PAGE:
Review: The Moon That Fell from Heaven by N.L. Holmes

Today, I'm delighted to share my review of The Moon That Fell from Heaven, by ancient historical fiction author, N.L. Holmes. A fascinating tale about love, courtly intrigues, and ancient civilisations.

It's currently on blog tour with The Coffee Pot Book Club. Check out all the other fascinating posts here!

The Moon That Fell From Heaven

N. L. Holmes

I rarely read historical fiction set in ancient times, but author N.L. Holmes has made a name for herself as an author focusing on the more obscure characters of the times. This makes a welcome change to the numerous novels about the same royal (usually Egyptian) families.

As an archaeologist, she brings in an added layer of knowledge that adds authenticity and depth to her intriguing plots. And it really shows in The Moon That Fell from Heaven.

Ehli-nikkalu is a daughter of a powerful Hittite ruler, and married to one of his vassals, King Niqmaddu of Ugarit. It's no love match, and lacking even her husband's respect, Ehli-nikkalu dreams of a family – something that he denies her. When she discovers her husband's plot, she tries to warn her father, but Niqmaddu's suspicions give way to anger. His mother is another who puts pressure on her, so she finds herself with few allies. Caught between her loyalty to her father, and her scheming husband, Ehli-nikkalu is forced to look out for her own safety.

The novel is slow to take off, with useful descriptions of the setting and era, which paints a picture of time and place in the reader's mind. It provided an authentic backdrop to the intriguing plot that starts to unravel slowly. But once we've reached that point, the plot becomes utterly immersive.

I must admit I didn't like Ehli-nikkalu early on. She's spoilt, wilful, headstrong, with a high opinion of herself. But as the story progresses, we see another side of her that emerges out of the situation she finds herself in, and from her loneliness. And to be fair, as a daughter of a Hittite ruler, of course she'd behave befitting her status. Her change is fascinating to discover.

There is a plethora of secondary characters, and at times I had to check who was who, but they're all well-drawn, individual, and very much of their time.
The research untertaken is exquisite. The author shares her knowledge in a way that we can easily imagine the places where Ehli-nikkalu walked. We get a real sense of 'being there', as the author paints a vivid picture of life, religion, politics, and the dangers people found themselves in.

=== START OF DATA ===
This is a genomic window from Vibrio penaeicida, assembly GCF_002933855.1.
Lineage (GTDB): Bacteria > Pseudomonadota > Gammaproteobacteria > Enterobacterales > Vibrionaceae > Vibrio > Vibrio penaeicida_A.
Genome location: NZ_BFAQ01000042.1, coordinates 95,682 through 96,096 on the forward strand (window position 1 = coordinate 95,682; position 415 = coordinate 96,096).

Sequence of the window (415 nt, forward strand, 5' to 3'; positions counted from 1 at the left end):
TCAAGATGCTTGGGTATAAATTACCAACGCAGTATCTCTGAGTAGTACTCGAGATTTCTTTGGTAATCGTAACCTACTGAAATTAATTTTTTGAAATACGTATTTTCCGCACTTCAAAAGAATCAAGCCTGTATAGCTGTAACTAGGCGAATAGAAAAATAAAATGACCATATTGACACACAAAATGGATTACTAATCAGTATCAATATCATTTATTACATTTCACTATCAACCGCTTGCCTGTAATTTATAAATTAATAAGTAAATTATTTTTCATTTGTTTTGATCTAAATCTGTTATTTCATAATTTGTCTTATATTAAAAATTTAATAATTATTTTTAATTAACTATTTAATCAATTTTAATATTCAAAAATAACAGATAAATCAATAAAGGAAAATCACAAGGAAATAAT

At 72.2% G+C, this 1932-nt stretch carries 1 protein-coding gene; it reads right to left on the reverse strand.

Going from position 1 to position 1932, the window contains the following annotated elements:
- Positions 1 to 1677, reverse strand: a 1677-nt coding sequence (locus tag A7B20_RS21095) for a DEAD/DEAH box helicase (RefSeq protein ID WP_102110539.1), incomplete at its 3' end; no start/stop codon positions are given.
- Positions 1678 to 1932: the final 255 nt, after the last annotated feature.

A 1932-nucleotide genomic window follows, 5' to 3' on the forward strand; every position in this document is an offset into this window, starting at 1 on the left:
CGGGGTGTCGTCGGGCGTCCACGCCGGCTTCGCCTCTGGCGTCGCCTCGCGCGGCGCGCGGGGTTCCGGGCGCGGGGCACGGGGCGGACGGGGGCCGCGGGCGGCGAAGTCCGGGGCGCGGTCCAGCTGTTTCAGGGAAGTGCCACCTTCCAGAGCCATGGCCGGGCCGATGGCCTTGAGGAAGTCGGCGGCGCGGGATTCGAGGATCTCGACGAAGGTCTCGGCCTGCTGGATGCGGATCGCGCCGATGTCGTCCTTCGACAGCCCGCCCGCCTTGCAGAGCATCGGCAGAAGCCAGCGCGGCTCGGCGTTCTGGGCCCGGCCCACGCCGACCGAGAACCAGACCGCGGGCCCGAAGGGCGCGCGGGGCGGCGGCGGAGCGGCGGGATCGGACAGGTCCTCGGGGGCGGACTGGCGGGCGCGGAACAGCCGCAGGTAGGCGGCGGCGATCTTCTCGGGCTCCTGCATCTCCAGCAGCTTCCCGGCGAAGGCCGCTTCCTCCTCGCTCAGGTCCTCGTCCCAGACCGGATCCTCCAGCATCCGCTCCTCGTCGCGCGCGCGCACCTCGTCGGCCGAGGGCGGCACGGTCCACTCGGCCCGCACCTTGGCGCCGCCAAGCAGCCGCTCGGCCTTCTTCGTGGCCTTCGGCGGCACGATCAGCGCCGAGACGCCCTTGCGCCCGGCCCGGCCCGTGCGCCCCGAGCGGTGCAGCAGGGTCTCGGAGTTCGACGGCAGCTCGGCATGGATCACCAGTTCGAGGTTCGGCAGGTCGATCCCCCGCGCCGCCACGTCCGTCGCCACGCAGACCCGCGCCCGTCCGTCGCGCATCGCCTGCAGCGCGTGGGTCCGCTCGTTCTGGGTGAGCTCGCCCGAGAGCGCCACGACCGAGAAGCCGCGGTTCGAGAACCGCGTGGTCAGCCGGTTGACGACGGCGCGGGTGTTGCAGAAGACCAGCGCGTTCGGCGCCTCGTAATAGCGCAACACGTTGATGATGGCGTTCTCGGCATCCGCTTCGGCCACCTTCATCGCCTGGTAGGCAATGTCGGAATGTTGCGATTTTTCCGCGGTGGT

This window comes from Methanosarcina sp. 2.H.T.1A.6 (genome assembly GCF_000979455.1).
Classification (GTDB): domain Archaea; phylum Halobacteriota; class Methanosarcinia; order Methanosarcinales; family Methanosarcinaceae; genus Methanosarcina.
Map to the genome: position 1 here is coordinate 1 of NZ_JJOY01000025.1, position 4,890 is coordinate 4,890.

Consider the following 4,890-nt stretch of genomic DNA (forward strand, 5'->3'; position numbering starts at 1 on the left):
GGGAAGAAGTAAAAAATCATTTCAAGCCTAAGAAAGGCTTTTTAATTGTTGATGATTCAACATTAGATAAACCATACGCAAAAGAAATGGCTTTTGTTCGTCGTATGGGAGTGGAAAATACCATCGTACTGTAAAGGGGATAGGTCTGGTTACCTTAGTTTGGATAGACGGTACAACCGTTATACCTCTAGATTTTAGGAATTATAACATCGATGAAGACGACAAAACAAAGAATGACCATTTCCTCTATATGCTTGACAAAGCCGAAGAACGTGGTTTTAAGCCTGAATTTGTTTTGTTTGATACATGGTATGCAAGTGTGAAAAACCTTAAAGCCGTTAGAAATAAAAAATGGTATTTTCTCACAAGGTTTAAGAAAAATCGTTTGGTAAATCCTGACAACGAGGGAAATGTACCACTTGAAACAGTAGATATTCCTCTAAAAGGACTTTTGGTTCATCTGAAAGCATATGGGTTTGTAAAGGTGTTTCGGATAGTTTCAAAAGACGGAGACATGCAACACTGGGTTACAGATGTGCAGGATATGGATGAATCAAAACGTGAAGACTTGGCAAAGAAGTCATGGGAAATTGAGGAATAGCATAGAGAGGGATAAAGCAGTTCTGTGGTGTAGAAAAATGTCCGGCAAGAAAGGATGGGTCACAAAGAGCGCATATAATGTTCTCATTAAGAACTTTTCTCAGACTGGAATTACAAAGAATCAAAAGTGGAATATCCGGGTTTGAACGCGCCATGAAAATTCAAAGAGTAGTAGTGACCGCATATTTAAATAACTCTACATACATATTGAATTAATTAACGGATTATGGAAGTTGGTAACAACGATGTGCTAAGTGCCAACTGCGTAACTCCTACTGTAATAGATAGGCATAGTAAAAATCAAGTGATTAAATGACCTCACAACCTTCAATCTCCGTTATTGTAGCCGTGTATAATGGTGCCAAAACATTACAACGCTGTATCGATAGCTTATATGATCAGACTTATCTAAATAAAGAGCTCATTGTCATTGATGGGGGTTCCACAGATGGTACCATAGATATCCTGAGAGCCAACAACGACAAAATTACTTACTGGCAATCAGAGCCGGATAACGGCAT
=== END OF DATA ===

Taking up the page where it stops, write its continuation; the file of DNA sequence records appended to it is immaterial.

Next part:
The Moon That Fell from Heaven is a fascinating amalgamation of political intrigues, power and ambition, and also of personal hopes and dreams. It is that most basic of human needs – the wish for a family and respect – that makes this novel a very special one. 
I'd recommend this novel to historical fiction readers who love dangerous intrigues, in a setting that's true to its time and place.


Ehli-nikkalu, eldest daughter of the Hittite emperor, is married to a mere vassal of her father's. But despite her status, her foreignness and inability to produce an heir drive a wedge between her and the court that surrounds her. When her secretary is mysteriously murdered while carrying the emperor a message that would indict the loyalty of his vassal, Ehli-nikkalu adopts the dead man’s orphaned children out of a guilty sense of responsibility.

A young cousin she has never met becomes a pretender to the throne and mobilizes roving armies of the poor and dispossessed, which causes the priority of her loyalties to become even more suspect. However, Ehli-nikkalu discovers a terrible secret that could destabilize the present regime if the pretender ever learns of it.

With the help of a kindly scribe, her brave young ward, and an embittered former soldier trapped in debt and self-doubt, Ehli-nikkalu sets out to save the kingdom and prove herself to her father. And along the way, she learns something about love.

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About the Author:

N. L. Holmes

N.L. Holmes is the pen name of a professional archaeologist who received her doctorate from Bryn Mawr College. She has excavated in Greece and in Israel and taught ancient history and humanities at the university level for many years. She has always had a passion for books, and in childhood, she and her cousin used to write stories for fun.

These days she lives in France with her husband, two cats, geese, and chickens, where she gardens, weaves, dances, and plays the violin.

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